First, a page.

The origin and development of car seat belts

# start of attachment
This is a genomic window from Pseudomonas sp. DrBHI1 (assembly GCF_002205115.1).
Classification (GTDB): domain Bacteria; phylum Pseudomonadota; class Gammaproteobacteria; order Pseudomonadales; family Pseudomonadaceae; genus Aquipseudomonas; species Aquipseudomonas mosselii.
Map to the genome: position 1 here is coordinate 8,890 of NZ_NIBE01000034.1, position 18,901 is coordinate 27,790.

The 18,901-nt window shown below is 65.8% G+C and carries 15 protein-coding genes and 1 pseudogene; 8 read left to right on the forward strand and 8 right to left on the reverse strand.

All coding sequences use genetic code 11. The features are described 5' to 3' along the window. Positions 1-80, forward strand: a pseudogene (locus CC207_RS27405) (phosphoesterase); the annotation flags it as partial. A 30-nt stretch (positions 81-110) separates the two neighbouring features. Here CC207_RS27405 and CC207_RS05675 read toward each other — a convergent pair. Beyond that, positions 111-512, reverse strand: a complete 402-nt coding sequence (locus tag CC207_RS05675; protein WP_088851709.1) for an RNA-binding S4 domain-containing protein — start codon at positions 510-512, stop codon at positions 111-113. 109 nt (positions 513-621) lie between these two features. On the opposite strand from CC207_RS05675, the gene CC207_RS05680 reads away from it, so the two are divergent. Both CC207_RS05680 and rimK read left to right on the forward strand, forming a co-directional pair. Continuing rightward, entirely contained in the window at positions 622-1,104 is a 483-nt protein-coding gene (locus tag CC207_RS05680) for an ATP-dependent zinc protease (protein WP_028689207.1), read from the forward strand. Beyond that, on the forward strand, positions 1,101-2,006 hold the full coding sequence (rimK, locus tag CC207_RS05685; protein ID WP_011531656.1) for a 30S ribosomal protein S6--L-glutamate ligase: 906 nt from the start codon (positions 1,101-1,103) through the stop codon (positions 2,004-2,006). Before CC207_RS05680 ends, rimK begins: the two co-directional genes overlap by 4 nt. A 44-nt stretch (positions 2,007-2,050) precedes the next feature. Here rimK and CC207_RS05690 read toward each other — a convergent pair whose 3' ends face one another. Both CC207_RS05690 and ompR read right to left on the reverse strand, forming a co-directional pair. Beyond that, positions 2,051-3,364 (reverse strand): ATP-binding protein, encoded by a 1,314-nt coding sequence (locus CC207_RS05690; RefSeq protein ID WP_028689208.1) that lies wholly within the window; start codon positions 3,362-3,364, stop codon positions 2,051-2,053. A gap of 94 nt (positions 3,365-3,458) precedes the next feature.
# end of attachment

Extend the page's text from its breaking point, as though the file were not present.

Seat belts existed before the invention of the car. In 1885, when the carriage was widely used in Europe, the seat belts at that time were simply to prevent passengers from falling off the carriage. By 1910, seat belts began to appear on the plane. In 1922, the sports car on the racing track began to use seat belts. In 1955, the US Ford sedan began to wear seat belts. In general, the seat belts of this period were mainly two-point seat belts. In 1955, the aircraft designer Niels invented the three-point seat belt after working at Volvo Cars. In 1963, Volvo Cars began registering Niels' three-point car seat belts and assembling them on self-produced cars. In 1968, the United States stipulated that seat belts should be installed on the seats facing the front of the car. Developed countries such as Europe and Japan have also formulated regulations for car occupants to wear seat belts. On November 15, 1992, the Ministry of Public Security issued a circular stipulating that all passengers and front passengers of small passenger cars (including cars, jeeps, vans, and mini-cars) must use seat belts from July 1, 1993. . Article 51 of the Road Traffic Safety Law stipulates that when driving a motor vehicle, the driver and the occupant shall use the seat belt as required. The most widely used is the three-point seat belt.